Navigating the hundreds of pages of legalese that mandate education services for children with disabilities can be overwhelming. IDEA: Blueprints to Special Education simplifies that process. These sessions cover the legal rights and options that parents, advocates, and educators must know to ensure that students receive the services they need to succeed and thrive in school. Presented by experts in special education law, this workshop provides information on state and federal laws regulating special education, IEP and 504 plans.

 

 Next Session:

October 21, 2017 (Registration coming soon!)


Morning session will include:

Building a foundation for the Individualized Education Program (IEP); Identifying and involving the IEP team, and developing the IEP to meet educational standards.

  • Panel presentation
    • Evaluation Process  – How does it get captured in an IEP (what drives services)
    • Eligibility: How is it determined? How old must a child be?  Must a child be identified as a certain category to receive services?
    • The IEP Meeting: What can I expect? What do all the sections mean? Do we need all these people here? How is it authorized, what do I sign? My IEP is Out of Date, what steps can I take to modify it?Involving the IEP team, each person’s role (funding, training, instructional design, therapy recommendations)  
    • It feels One Size Fits All- What program types and related services are Available? How to pursue 1:1 support, ABA, OT, Counseling, SLP, Staff training, other related services.
    • Understanding FAPE (meeting educational standards) & the LRE; Alternative or private placements
    • Emergency Response Protocols – when is it considered seclusion and restraint? What are my child’s rights
    • Transition Planning.  Does academics stop at 12th grade for a student who is going to school through 21?  When does vocational training start, what if all on campus experiences are janitorial? How do I negotiate for meaningful off campus experiences, at what age can it start?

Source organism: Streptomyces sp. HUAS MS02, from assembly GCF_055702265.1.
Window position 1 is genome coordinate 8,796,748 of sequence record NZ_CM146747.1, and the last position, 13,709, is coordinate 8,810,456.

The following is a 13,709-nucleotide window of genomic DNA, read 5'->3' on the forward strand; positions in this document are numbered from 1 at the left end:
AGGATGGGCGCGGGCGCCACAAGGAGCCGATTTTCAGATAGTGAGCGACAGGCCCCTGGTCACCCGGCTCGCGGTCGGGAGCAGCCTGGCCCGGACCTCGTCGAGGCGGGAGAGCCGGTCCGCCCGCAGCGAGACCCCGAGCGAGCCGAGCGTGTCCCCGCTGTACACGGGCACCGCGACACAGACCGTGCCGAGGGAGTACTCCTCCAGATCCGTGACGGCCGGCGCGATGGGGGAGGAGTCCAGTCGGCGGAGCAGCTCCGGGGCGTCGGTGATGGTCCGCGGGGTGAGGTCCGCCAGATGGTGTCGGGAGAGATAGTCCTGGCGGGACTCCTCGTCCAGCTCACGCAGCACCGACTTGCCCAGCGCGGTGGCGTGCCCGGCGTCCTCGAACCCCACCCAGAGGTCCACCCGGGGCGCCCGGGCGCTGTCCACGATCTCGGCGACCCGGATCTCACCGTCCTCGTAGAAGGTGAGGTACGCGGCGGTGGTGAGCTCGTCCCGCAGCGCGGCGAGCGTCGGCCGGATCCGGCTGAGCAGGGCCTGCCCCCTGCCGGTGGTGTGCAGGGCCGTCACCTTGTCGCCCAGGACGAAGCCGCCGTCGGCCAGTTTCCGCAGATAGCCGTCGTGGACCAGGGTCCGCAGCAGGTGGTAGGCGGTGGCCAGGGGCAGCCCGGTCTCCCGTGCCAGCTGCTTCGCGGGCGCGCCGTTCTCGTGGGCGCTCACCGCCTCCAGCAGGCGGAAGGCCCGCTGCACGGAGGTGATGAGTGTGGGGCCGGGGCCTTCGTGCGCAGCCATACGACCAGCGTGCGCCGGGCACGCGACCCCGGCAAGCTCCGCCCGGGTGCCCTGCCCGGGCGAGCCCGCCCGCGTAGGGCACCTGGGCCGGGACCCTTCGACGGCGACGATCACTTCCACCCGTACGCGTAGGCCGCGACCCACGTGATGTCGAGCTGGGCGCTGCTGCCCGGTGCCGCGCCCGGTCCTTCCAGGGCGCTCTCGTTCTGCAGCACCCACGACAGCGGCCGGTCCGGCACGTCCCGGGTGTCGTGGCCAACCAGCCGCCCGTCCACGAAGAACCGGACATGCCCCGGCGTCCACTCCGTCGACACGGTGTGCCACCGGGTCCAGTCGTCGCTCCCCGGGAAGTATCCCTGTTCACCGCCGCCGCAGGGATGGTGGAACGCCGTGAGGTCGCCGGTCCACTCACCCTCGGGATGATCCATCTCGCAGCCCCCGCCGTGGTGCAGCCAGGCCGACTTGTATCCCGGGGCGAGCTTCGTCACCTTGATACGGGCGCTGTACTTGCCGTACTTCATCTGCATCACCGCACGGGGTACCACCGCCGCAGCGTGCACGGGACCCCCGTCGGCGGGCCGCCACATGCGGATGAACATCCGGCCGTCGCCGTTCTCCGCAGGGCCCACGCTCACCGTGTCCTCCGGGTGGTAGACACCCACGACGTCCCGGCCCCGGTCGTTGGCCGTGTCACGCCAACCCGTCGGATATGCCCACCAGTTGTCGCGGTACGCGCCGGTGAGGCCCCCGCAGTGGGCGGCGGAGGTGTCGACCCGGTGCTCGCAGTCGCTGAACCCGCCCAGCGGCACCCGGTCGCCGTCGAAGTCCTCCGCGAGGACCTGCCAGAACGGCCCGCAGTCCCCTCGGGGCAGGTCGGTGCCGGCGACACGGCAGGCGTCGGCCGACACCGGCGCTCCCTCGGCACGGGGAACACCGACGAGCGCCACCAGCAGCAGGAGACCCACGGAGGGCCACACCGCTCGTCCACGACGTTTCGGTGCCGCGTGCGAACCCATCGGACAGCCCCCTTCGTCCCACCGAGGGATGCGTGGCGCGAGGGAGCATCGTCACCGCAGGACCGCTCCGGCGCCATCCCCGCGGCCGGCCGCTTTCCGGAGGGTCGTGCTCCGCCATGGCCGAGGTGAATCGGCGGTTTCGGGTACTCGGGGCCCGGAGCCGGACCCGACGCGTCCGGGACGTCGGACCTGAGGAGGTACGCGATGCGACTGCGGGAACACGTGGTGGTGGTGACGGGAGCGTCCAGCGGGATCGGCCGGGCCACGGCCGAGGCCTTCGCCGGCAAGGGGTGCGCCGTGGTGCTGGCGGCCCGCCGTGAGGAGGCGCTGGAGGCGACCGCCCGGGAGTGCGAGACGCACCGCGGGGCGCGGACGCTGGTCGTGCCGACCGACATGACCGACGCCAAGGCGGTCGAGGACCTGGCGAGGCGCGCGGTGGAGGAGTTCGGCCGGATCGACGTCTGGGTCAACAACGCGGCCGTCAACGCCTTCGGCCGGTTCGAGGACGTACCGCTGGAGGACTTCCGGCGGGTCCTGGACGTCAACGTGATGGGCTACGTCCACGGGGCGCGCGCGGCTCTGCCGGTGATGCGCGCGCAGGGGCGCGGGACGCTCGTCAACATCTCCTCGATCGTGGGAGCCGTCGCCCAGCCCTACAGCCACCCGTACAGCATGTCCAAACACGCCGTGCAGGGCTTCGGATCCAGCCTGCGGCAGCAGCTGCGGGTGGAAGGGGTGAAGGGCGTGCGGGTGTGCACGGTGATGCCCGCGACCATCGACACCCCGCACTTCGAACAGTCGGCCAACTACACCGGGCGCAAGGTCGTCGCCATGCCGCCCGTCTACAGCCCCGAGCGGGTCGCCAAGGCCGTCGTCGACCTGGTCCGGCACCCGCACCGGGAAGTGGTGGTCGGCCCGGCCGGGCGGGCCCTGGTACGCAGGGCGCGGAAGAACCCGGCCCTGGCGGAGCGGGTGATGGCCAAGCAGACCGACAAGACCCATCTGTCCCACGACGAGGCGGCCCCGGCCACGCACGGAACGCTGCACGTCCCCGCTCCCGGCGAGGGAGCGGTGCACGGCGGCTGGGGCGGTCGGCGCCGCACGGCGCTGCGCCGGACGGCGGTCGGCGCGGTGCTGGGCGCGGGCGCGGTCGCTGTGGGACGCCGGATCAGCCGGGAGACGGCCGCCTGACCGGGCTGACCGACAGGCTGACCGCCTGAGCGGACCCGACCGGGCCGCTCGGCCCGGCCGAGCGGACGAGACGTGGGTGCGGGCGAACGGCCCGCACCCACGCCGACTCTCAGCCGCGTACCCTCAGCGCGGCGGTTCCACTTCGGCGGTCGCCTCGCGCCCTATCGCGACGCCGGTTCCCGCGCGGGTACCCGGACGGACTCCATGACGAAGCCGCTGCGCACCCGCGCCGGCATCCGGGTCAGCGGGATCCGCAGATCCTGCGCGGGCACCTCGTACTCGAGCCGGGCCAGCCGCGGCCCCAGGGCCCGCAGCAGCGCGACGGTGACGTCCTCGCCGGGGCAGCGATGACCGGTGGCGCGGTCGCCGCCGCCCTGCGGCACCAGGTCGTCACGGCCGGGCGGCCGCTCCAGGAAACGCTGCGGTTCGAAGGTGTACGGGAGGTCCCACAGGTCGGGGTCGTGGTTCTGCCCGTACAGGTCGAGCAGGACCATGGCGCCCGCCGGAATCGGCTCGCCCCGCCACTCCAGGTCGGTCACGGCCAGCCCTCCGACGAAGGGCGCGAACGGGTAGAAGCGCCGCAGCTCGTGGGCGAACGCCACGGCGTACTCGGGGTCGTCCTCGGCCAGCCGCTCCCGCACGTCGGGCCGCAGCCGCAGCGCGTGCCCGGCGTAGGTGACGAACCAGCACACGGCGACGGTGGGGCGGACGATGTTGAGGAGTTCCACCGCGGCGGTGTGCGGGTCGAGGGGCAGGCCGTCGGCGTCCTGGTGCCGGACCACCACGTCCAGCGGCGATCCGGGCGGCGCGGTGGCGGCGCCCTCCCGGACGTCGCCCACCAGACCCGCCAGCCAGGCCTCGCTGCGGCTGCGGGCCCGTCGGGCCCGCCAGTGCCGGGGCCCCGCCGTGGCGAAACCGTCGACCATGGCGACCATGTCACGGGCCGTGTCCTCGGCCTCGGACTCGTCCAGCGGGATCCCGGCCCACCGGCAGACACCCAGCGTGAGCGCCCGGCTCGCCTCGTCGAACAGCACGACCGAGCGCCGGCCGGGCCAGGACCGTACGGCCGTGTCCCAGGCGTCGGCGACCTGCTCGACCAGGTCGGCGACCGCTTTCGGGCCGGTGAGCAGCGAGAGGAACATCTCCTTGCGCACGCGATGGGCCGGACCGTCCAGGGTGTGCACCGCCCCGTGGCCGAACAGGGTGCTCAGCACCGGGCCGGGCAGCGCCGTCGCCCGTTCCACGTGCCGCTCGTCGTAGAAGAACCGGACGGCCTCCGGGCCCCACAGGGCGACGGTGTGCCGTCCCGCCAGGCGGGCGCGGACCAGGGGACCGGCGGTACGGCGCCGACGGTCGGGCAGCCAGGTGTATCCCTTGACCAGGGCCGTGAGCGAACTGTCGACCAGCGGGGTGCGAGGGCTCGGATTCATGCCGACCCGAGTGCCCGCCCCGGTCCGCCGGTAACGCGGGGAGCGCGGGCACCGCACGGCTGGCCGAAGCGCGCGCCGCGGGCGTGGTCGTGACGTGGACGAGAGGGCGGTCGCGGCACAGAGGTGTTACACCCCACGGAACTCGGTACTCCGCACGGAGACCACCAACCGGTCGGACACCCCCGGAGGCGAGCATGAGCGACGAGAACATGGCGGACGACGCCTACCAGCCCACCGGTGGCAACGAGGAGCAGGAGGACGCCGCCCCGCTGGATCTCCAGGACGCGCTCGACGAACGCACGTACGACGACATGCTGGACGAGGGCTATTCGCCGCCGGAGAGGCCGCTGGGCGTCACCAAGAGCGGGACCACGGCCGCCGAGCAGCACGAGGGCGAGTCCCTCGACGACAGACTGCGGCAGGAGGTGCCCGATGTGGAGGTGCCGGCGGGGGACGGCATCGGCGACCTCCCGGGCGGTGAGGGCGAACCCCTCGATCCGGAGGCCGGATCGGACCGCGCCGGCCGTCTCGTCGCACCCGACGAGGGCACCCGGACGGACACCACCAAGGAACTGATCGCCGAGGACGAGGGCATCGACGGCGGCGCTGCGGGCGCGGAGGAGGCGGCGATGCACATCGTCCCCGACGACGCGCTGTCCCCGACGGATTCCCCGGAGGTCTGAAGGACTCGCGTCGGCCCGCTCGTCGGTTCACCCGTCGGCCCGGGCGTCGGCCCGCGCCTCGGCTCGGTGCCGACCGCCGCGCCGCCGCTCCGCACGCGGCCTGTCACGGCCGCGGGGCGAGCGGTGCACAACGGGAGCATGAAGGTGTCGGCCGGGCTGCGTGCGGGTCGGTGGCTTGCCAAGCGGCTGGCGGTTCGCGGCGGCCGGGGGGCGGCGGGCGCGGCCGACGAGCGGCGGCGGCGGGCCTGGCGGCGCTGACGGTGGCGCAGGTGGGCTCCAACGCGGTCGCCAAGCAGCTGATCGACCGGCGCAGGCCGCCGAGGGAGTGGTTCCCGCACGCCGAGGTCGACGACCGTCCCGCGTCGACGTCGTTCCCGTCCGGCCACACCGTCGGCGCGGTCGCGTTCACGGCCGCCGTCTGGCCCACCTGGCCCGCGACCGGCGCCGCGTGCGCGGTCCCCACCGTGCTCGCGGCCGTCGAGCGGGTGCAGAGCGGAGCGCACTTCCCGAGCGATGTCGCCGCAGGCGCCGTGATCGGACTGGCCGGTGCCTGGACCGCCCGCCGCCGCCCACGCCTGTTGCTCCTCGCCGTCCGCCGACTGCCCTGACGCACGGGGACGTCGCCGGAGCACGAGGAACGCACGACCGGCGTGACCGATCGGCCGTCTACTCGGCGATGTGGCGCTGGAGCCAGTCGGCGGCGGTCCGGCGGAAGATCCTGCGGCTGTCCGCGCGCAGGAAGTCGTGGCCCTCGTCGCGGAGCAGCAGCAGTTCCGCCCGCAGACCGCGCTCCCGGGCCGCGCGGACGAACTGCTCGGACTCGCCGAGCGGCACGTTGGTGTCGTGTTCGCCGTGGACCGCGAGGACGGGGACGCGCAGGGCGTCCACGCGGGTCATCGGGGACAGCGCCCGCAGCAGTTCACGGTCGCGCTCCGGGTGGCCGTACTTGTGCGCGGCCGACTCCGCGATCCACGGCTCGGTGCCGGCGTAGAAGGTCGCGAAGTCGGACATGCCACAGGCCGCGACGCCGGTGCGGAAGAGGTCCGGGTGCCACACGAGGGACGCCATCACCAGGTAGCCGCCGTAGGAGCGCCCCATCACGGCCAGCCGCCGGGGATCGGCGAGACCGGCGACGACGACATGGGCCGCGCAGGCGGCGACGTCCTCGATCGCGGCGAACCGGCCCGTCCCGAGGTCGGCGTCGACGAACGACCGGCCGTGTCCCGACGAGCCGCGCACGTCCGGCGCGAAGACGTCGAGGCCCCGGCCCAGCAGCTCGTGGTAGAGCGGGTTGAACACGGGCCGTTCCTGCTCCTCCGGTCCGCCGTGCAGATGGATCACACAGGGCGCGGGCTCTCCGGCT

• What are the steps I can take to resolve disputes with the IEP – Letters to a stranger:  The teacher is ignoring my child’s needs, the principal doesn’t know my child, how do I write a letter to a stranger?)

Afternoon session will include:

Small group discussion with attorneys representing the region including Q&A time, in-depth small group discussion.  There will be an opportunity to attend all sessions. Topics covered may include:

Initial assessments, reevaluations, IEEs  

  • Evaluation Process In Depth – How does it drive programming, what if the school did a cursory eval, what if my child is non-verbal and has challenging behaviors, what if my child is gifted, but has uneven abilities, IEE’s, how do I write a letter asking for one.   

IEPs – special education and related services  

  • Effective education – How do I negotiate for research based and evidence based methodology, how much data can I ask for?  How often can progress be reported, what if the expectation is REALLY low, how can I negotiate for access to general ed. for a highly impacted student, how can I negotiate for access to the gifted program if my child has social & organization needs?